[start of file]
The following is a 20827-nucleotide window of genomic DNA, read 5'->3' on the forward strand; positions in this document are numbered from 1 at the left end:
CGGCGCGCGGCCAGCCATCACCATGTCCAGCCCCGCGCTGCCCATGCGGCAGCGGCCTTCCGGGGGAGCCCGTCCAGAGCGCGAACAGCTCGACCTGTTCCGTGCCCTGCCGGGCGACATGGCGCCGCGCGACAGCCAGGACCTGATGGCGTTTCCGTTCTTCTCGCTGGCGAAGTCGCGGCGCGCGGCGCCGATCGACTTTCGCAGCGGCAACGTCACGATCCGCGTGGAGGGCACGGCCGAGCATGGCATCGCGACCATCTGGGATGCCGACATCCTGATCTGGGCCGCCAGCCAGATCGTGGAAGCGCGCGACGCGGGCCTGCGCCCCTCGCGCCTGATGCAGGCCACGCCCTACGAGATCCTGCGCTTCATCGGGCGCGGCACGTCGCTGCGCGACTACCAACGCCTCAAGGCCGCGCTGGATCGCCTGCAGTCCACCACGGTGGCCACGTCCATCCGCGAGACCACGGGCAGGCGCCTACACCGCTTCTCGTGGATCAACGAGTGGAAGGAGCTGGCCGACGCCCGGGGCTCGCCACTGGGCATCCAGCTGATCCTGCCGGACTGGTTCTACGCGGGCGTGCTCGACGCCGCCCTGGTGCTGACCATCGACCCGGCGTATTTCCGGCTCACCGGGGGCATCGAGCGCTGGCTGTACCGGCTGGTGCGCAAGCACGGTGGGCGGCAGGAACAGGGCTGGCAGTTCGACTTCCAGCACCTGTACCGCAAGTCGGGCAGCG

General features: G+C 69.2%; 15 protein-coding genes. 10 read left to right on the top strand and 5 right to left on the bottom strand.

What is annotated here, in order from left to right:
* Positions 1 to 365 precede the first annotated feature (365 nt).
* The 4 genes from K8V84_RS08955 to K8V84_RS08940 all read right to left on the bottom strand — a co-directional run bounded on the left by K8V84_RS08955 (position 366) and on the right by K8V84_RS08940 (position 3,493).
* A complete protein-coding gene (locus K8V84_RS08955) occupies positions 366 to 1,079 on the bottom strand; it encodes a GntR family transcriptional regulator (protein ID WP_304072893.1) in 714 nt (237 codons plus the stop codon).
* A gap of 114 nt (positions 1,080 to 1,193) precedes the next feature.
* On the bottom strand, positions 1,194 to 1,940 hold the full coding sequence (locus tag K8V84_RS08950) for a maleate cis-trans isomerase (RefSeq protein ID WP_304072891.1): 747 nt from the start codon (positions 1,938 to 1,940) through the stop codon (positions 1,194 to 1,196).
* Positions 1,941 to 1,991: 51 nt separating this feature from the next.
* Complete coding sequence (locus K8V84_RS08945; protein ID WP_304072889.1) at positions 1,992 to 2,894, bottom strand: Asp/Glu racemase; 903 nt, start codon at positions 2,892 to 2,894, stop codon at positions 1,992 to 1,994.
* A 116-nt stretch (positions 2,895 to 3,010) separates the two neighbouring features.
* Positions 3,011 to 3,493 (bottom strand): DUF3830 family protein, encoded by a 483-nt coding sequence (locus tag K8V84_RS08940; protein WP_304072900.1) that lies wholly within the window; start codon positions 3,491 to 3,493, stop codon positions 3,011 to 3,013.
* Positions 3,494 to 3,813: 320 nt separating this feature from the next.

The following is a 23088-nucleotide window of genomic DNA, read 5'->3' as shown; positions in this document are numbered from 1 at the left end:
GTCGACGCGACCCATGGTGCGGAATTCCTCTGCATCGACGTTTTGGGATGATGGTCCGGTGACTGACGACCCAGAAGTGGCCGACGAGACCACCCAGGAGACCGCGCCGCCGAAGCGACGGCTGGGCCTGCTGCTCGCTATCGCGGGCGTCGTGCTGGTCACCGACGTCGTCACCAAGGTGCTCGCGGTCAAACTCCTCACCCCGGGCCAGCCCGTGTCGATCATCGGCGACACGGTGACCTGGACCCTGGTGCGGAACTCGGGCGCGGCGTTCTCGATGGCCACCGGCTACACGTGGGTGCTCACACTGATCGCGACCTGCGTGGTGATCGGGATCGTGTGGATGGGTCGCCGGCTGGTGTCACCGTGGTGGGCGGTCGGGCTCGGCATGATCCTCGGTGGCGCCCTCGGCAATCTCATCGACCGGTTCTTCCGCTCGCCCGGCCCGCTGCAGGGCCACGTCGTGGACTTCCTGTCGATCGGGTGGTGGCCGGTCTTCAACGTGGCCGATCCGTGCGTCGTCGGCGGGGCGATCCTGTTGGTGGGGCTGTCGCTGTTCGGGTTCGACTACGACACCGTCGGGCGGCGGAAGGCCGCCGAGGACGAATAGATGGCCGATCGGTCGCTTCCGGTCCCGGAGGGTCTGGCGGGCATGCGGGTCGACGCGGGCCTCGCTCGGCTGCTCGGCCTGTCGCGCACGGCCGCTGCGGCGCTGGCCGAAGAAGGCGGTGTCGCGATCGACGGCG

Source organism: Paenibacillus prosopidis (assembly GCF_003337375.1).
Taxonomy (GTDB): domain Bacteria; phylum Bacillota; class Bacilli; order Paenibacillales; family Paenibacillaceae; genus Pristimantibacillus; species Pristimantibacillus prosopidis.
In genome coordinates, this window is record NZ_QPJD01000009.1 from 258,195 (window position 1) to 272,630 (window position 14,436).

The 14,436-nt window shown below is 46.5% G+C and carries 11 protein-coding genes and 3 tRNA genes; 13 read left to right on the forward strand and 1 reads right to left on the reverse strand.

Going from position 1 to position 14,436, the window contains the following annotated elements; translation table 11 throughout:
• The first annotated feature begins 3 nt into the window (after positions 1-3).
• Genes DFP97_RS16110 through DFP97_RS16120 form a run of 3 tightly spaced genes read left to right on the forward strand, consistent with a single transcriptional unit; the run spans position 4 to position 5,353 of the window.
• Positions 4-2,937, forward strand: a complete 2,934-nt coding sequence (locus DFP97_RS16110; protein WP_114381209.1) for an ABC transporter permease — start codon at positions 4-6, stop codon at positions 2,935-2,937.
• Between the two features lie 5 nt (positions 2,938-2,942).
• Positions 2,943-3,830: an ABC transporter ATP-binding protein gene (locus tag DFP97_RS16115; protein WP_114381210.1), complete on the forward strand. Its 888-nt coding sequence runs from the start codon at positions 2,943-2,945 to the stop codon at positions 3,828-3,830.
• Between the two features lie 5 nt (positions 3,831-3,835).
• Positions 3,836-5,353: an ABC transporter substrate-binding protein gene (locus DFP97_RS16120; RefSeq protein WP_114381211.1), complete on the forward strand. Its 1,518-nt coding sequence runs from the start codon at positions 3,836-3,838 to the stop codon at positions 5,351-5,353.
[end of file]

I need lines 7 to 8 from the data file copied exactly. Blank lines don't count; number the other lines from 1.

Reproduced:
* A complete protein-coding gene (locus K8V84_RS08955) occupies positions 366 to 1,079 on the bottom strand; it encodes a GntR family transcriptional regulator (protein ID WP_304072893.1) in 714 nt (237 codons plus the stop codon).
* A gap of 114 nt (positions 1,080 to 1,193) precedes the next feature.